| May/June 1977

  • Miniature farm display

  • Miniature farm display

4155 Lancaster, Dr. N.D. Space #72, Salem, Oregon

This little farm display is all handmade by Percy and Margaret Dezotell, Salem, Oregon. It is built on the scale of 3/4 in. per foot. Takes a 256 sq.ft. table on which to display it.

I, Percy, was born and raised on a farm in Saskatchewan, Canada, a province where the main crop is wheat. I farmed with my father there as a kid-driving horsedrawn outfits, and at the age of 14 was doing a man's job, such as seeding, plowing and pitching bundles. By the time I was 19, I could run the entire threshing outfit, having performed all operations.

This miniature farm is set up, telling the story of the way wheat farming was done in the 1920s. We had horse outfits first, then small gas tractors. The display shows spring seeding, summer fallow and harvest operations, all at one time-to give the overall picture of a year's farming activities, also the different types of machinery used to produce a wheat crop.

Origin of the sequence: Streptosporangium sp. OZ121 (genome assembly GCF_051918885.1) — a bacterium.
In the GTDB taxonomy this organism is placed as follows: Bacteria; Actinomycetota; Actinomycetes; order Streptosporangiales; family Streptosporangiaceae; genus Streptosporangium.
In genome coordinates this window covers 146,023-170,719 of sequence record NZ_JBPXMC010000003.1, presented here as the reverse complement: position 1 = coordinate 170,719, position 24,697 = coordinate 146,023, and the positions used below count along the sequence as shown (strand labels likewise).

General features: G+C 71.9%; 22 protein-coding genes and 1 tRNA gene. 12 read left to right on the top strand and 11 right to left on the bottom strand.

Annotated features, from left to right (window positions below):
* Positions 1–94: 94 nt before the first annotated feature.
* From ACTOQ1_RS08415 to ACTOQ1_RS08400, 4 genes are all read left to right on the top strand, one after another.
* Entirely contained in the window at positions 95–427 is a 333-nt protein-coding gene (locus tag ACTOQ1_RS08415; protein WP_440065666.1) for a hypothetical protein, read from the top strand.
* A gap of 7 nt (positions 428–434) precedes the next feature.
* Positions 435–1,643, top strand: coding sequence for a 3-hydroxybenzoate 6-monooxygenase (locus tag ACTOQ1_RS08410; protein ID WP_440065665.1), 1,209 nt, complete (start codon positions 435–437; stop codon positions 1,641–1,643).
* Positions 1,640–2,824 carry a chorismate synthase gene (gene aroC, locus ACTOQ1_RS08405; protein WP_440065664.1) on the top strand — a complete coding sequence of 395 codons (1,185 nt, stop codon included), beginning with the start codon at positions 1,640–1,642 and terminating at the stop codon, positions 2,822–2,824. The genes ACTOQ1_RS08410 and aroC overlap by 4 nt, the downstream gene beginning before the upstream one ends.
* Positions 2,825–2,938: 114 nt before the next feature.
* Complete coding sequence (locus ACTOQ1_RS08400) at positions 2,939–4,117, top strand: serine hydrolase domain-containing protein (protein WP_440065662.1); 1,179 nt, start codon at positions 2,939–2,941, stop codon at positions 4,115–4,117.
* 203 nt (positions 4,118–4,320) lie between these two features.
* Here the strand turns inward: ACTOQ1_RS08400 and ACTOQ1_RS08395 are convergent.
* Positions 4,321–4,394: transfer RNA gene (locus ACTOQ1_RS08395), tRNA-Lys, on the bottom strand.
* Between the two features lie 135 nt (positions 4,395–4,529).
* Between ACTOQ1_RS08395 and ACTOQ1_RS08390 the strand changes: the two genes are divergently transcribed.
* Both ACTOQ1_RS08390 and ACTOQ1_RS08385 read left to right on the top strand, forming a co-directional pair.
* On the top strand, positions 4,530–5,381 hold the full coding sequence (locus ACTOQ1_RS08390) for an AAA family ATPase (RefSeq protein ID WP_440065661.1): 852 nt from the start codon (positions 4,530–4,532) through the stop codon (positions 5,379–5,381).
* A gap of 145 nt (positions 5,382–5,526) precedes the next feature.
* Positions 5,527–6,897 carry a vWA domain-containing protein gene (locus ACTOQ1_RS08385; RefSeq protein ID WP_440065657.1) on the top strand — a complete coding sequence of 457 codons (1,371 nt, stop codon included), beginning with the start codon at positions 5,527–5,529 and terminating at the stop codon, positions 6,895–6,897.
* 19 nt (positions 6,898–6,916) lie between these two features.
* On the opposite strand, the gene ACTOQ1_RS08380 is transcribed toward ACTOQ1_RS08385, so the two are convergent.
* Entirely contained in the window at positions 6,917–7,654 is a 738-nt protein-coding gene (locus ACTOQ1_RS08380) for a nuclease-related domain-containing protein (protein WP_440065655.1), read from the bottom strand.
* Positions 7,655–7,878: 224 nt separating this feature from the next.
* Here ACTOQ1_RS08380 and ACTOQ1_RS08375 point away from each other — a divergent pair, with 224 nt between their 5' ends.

The horses are whittled out of 2 x 6 balsa wood, then painted and harnessed. The bundles and shocks are made of binder twine. Machinery is made of metal and wood where each was supposed to be. Most of the machinery is workable, like the real machinery was.

In 1920 my father purchased an I.H.C. 2 cylinder Titan 10-20 tractor. That was the first tractor I learned to drive in the field. In 1926 he traded the Titan for a 16-30 Eagle 2 cyl. tractor; and in 1928 traded the Eagle for an 18-36 2 cyl. Hart-Parr. Father first had an Aultman-Taylor separator pulled by the Titan, then a Waterloo separator new in 1921. In 1928 he purchased a Bell City separator.